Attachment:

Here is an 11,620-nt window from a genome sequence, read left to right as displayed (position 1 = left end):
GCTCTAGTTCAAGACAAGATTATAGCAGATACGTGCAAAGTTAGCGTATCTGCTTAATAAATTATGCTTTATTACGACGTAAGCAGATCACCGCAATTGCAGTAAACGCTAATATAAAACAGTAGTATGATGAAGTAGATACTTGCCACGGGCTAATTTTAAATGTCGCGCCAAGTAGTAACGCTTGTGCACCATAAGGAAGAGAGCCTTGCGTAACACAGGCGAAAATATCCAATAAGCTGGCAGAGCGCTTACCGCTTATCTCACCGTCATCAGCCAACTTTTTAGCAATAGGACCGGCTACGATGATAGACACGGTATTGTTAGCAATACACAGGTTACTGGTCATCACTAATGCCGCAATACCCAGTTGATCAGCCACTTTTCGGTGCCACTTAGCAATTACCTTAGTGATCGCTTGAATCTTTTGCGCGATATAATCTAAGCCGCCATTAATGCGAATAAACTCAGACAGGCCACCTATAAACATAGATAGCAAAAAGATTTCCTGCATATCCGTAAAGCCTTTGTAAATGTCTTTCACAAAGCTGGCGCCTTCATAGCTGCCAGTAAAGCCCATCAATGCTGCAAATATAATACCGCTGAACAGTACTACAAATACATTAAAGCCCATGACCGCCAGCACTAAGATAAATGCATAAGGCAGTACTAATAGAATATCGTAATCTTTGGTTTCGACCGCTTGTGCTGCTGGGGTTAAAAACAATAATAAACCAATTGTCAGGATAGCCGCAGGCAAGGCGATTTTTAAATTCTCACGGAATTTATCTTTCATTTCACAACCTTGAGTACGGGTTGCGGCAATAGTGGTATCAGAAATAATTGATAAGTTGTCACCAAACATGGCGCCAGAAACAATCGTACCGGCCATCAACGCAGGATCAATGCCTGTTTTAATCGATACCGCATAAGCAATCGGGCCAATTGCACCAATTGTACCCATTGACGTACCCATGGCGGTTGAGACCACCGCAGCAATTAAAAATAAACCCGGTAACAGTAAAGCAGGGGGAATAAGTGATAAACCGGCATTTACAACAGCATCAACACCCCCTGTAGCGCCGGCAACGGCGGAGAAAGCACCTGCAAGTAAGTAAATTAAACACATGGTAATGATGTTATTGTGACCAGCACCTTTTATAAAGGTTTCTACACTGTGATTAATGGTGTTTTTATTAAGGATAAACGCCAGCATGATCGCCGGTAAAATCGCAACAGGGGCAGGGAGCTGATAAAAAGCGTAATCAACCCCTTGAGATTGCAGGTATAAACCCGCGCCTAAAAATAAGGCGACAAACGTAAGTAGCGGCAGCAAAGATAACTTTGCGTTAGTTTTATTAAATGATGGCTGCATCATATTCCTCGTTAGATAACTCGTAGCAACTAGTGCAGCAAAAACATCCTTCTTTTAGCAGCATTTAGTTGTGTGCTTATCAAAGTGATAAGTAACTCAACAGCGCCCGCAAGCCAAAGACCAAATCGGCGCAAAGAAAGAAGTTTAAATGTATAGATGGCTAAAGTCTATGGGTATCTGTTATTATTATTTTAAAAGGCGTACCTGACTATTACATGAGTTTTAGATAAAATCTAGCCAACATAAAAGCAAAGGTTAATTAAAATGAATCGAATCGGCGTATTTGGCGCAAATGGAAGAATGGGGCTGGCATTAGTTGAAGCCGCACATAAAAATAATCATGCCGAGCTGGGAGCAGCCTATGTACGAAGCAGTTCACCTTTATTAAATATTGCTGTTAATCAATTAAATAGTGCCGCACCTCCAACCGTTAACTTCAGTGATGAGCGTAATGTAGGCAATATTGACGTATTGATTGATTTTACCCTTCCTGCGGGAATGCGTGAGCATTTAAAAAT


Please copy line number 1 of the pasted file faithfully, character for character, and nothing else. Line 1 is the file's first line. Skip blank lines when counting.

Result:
Here is an 11,620-nt window from a genome sequence, read left to right as displayed (position 1 = left end):